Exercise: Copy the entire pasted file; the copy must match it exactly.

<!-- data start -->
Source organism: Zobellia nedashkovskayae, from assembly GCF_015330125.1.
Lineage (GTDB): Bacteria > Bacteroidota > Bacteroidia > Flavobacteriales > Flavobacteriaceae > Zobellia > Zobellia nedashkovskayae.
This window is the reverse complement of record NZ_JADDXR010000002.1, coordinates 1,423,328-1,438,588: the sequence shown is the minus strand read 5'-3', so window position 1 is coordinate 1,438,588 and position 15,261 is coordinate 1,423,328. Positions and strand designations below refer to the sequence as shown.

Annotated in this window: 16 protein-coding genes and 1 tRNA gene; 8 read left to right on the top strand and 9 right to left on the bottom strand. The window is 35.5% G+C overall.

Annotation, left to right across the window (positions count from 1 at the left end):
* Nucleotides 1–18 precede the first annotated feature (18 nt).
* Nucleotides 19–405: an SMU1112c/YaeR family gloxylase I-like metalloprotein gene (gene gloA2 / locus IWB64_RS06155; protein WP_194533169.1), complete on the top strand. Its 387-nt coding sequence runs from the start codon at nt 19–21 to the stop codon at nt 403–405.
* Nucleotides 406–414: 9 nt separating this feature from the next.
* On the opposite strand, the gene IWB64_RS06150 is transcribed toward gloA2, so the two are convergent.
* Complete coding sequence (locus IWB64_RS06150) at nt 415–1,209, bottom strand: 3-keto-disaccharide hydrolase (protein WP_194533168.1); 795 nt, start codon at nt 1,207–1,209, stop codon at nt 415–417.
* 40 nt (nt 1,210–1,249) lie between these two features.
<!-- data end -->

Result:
Source organism: Zobellia nedashkovskayae, from assembly GCF_015330125.1.
Lineage (GTDB): Bacteria > Bacteroidota > Bacteroidia > Flavobacteriales > Flavobacteriaceae > Zobellia > Zobellia nedashkovskayae.
This window is the reverse complement of record NZ_JADDXR010000002.1, coordinates 1,423,328-1,438,588: the sequence shown is the minus strand read 5'-3', so window position 1 is coordinate 1,438,588 and position 15,261 is coordinate 1,423,328. Positions and strand designations below refer to the sequence as shown.

Annotated in this window: 16 protein-coding genes and 1 tRNA gene; 8 read left to right on the top strand and 9 right to left on the bottom strand. The window is 35.5% G+C overall.

Annotation, left to right across the window (positions count from 1 at the left end):
* Nucleotides 1–18 precede the first annotated feature (18 nt).
* Nucleotides 19–405: an SMU1112c/YaeR family gloxylase I-like metalloprotein gene (gene gloA2 / locus IWB64_RS06155; protein WP_194533169.1), complete on the top strand. Its 387-nt coding sequence runs from the start codon at nt 19–21 to the stop codon at nt 403–405.
* Nucleotides 406–414: 9 nt separating this feature from the next.
* On the opposite strand, the gene IWB64_RS06150 is transcribed toward gloA2, so the two are convergent.
* Complete coding sequence (locus IWB64_RS06150) at nt 415–1,209, bottom strand: 3-keto-disaccharide hydrolase (protein WP_194533168.1); 795 nt, start codon at nt 1,207–1,209, stop codon at nt 415–417.
* 40 nt (nt 1,210–1,249) lie between these two features.